“Is there a point at which we may write the animal body without insisting on consuming it?”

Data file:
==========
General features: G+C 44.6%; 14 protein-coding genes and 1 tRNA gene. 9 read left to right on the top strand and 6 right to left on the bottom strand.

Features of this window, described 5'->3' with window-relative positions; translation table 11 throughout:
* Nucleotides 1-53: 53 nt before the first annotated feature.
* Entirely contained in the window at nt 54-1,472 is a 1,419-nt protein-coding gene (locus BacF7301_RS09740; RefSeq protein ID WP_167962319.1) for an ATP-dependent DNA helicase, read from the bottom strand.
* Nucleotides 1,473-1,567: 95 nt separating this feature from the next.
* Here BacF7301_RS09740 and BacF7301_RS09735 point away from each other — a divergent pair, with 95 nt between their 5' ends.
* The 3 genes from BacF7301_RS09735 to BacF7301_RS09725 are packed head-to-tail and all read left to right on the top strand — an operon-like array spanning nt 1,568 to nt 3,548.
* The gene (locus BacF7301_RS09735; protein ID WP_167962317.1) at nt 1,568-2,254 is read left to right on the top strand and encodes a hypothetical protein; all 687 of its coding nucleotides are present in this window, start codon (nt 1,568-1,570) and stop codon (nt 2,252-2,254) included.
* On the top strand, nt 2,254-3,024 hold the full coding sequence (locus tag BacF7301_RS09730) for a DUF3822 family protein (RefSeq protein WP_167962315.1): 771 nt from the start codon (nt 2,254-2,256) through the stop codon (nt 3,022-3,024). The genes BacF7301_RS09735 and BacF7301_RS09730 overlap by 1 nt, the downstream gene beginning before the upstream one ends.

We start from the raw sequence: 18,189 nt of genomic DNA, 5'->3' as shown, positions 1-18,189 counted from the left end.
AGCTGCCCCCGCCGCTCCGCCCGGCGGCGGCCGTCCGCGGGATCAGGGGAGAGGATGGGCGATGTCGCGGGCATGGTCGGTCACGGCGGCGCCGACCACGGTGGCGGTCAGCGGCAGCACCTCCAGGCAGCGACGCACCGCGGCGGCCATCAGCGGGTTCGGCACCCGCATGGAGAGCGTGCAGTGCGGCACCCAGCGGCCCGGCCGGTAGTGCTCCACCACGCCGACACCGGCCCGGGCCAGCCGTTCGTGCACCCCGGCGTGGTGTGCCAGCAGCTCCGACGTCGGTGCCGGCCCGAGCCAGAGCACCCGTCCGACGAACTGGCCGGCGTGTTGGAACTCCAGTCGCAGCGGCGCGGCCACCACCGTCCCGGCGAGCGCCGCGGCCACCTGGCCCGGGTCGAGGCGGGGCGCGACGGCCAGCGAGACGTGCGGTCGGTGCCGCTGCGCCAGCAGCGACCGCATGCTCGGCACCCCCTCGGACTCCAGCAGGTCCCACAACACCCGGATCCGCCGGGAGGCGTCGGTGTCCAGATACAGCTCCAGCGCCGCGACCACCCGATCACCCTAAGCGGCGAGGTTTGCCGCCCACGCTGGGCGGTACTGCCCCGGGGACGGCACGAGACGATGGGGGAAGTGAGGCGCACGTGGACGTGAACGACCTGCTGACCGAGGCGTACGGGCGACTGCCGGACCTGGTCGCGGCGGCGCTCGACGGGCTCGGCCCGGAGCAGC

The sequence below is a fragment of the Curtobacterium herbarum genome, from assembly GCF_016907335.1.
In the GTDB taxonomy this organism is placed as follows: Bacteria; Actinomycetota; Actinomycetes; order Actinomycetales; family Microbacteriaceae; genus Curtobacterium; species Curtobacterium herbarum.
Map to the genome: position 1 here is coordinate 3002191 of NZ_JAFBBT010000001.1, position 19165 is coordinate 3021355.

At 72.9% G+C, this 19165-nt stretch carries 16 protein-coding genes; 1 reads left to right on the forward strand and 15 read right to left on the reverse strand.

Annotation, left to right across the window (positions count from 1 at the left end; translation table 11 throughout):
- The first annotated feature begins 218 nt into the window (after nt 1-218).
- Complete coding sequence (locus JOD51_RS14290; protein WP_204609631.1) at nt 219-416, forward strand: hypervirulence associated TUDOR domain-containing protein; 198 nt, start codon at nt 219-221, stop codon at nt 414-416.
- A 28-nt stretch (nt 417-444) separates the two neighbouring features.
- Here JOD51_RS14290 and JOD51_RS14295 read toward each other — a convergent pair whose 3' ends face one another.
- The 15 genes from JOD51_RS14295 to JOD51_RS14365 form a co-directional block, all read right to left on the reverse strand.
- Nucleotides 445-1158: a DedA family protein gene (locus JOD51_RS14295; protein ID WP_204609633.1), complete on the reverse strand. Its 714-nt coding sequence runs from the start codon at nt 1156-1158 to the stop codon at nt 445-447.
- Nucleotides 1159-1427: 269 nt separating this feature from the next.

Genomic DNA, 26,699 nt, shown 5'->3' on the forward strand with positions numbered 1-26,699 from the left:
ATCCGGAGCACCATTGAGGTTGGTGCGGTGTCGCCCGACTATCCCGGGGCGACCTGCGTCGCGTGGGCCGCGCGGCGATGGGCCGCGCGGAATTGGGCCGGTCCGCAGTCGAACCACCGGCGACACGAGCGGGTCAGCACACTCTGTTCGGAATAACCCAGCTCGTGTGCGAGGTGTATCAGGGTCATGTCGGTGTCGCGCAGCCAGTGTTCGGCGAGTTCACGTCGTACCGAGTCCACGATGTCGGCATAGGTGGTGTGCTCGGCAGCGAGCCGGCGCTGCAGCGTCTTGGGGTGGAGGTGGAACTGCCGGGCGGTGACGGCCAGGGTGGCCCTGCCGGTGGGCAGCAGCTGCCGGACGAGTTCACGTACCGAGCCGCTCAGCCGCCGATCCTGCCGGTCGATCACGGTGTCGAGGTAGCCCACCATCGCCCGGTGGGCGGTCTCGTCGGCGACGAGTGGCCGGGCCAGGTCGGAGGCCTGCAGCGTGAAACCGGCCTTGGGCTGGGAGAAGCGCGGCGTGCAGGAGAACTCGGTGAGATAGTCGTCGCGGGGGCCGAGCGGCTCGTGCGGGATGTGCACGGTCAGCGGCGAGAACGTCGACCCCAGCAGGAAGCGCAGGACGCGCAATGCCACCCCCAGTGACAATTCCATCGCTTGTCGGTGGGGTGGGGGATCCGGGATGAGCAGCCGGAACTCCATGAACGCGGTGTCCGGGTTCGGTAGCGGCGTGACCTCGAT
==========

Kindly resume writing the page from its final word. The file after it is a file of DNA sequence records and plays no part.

Every living being must eat; to be alive is the necessity to eat. Cixous maintains that animals and humans, then, are bonded in eating, to sustain themselves, to keep themselves alive. As the nourishment of life, then, eating is a good without which there would be only death. Or, perhaps worse, inedibility, for even the nutrients in our soil depends upon a previous death. Without eating, there would be only stagnation. Cixous realizes, however, that eating is simultaneously a cruelty. For the human to eat, she must turn life to death and transform an animal body into meat, and an object of consumption. The animal is cut into bite-sized pieces, seasoned, and judged on its flavor. Ross argues that “eating is the cruelty of the necessity that devious animals for the sake of human beings. Well beyond humanity.” For Cixous, the need to eat links the member of society, of humanity, to life, to goodness, to death, to cruelty, and to animals: it reminds the individual that behind the neatly crafted world of men lies an unordered realm, paradoxically full of goodness and of cruelty.